Formation of a national unity government in Baghdad has cleared the way for proposed direct talks between the United States and Iran about the situation inside Iraq, U.S. Ambassador Zalmay Khalilzad said in an interview with The Associated Press.

The Afghan-born, Farsi-speaking ambassador has been authorized to hold discussions with Iran. If the talks take place, they would amount to the most public bilateral exchanges by the countries since soon after the Iranian Revolution in 1979.

But the topic of the talks from the U.S. viewpoint is supposed to be an exchange of views on the situation in Iraq, rather than broader subjects like Iran's controversial nuclear program or Iran's renewed verbal hostility to Israel since President Mahmoud Ahmadinejad came to power last summer.

CountryWatch: Iran

In a shift from prior policy, Iran's conservative government this year announced willingness to begin a wide dialogue with the United States. Ahmadinejad also sent a lengthy letter to President Bush two weeks ago asking him to reconsider some U.S. foreign policies in light of Bush's religious beliefs.

The issue of dialogue has taken on greater urgency as the U.N. Security Council weighs possible sanctions against Iran for its decision to begin processing uranium in what the United States and the European Union suspect is a secret nuclear weapons program. Iran insists that its enrichment is for peaceful atomic purposes only.

In an interview Sunday in the U.S. Embassy Annex in Baghdad, Khalilzad said talks with Iran about Iraq could not have taken place earlier because the United States did not want to leave anyone under the impression that Iran and the United States "got together to decide the government in Iraq."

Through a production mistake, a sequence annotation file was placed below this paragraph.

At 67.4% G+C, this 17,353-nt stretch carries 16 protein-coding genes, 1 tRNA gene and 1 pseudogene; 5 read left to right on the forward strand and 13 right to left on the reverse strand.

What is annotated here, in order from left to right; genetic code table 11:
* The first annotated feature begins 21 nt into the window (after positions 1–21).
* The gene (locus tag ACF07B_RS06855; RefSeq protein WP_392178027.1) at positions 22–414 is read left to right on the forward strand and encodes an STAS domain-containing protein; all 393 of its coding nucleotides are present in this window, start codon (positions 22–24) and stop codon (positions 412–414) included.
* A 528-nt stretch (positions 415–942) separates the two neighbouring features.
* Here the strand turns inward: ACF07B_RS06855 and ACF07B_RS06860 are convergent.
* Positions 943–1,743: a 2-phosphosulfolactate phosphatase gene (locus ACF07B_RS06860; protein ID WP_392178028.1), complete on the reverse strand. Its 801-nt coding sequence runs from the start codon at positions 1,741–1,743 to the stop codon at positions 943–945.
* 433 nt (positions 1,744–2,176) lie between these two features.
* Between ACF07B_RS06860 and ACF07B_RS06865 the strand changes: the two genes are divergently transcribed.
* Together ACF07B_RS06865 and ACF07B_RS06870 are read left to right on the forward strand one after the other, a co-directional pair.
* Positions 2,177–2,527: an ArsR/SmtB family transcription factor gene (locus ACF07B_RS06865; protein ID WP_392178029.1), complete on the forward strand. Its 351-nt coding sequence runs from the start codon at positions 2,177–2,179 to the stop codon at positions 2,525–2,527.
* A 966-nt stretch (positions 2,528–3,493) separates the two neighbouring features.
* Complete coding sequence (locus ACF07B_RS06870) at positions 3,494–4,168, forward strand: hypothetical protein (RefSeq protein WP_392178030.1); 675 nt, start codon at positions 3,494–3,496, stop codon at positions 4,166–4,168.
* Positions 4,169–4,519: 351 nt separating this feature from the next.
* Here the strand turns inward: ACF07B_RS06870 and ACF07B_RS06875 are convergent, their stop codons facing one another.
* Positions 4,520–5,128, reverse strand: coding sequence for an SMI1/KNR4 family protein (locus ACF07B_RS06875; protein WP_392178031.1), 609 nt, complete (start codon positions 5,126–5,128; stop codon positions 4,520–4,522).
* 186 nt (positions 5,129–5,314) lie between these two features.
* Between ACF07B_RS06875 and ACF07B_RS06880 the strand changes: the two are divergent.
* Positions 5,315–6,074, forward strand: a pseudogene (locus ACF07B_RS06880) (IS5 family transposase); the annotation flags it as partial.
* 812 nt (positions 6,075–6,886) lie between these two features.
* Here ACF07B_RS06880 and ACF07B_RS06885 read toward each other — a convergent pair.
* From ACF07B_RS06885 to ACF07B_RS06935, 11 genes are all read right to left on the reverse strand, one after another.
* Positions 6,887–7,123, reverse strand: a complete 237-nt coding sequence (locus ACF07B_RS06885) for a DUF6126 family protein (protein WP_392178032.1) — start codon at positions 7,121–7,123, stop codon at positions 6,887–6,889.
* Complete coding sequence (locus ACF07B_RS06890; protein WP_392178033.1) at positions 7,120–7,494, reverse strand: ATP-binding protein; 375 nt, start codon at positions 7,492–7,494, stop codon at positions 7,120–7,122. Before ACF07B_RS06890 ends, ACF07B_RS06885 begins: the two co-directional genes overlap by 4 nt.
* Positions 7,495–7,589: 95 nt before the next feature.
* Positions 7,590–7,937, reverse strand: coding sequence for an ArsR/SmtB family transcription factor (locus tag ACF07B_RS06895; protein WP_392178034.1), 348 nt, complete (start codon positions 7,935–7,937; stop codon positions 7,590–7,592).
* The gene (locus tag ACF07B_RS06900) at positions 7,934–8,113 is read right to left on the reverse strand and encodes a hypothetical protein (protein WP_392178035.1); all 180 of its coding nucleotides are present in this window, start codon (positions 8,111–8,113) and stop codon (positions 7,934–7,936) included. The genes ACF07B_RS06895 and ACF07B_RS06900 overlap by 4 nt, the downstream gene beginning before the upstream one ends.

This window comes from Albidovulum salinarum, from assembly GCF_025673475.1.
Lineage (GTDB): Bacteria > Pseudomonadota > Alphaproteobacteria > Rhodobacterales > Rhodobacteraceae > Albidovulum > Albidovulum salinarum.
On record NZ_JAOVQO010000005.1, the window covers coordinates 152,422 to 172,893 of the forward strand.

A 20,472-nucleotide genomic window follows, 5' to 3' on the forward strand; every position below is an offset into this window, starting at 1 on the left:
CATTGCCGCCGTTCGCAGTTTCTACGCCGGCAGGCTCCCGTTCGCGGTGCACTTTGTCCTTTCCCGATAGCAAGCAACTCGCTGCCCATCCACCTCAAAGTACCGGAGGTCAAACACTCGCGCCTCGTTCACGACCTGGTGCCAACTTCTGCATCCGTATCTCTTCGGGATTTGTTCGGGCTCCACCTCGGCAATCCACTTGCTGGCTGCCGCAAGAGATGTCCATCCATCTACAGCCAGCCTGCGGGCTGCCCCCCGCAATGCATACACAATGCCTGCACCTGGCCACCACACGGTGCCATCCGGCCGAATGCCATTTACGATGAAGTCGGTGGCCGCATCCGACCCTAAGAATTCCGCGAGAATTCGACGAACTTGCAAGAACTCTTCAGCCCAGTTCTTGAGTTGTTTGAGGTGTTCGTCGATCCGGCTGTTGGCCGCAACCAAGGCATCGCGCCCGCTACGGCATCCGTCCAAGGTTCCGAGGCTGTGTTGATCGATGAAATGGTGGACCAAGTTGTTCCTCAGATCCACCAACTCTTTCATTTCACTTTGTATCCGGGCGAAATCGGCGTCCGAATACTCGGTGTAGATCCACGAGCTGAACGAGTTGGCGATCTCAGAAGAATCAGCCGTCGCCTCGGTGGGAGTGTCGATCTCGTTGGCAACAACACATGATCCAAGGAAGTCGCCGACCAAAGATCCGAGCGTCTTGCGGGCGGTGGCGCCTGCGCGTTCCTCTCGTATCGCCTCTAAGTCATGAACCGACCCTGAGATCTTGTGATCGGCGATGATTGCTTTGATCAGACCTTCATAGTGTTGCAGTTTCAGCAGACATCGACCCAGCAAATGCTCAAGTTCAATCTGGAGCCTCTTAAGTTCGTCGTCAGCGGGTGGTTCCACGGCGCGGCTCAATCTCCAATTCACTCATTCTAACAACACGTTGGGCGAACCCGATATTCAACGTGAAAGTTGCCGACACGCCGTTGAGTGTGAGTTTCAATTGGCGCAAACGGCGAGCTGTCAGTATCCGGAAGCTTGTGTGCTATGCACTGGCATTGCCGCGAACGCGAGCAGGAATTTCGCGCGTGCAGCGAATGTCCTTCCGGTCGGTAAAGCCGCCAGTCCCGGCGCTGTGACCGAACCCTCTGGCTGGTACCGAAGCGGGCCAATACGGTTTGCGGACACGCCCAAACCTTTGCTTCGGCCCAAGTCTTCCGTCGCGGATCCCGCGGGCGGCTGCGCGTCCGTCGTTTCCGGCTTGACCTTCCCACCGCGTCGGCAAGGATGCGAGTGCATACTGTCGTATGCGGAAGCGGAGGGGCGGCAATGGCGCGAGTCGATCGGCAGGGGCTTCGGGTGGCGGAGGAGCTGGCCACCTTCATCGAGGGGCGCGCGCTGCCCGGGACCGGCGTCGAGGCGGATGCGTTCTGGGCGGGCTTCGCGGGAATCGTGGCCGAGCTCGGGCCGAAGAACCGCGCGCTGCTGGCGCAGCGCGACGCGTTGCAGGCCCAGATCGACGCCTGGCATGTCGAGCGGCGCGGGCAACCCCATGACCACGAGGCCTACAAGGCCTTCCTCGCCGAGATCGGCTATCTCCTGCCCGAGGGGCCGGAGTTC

"But we have said publicly, and that remains our position, we'd be prepared to consider talking with them once the government of national unity is formed," he said. He declined to specify how talks might begin, saying only, "There are channels for communicating."

"We have a lot of issues to discuss with them with regard to our concerns and what we envision for Iraq, and be prepared to listen to their concerns," Khalilzad said.

High on the U.S. agenda, he said, would be alleged transfer of weapons from Iran into Iraq.

"We want good relations between Iraq and its neighbors, but we do not want Iran or others in the region to send arms to militias, to train militias, to send money to militias or others who want to undermine this new Iraq," he said. Arms and money from Iran do reach Iraqi militias now, he charged, "and we believe there are other negative actions that do take place by the Iranian regime in Iraq."

But Khalilzad also offered Iran some conciliatory words. Calling Iranians "a great people" with "a very accomplished history," Khalilzad said he has "no doubt" that there will one day be good state-to-state relations between the United States and Iran.

Asked if the official U.S. policy to Iran was "regime change" or "containment," Khalilzad said what the United States seeks is "behavior change."

"Ultimately the wishes of the Iranian people — who seek to live in a proud country, have normal relations with the world, relations of mutual respect with the world -- will impose itself on the country as a whole (and) on the government of that country," he predicted.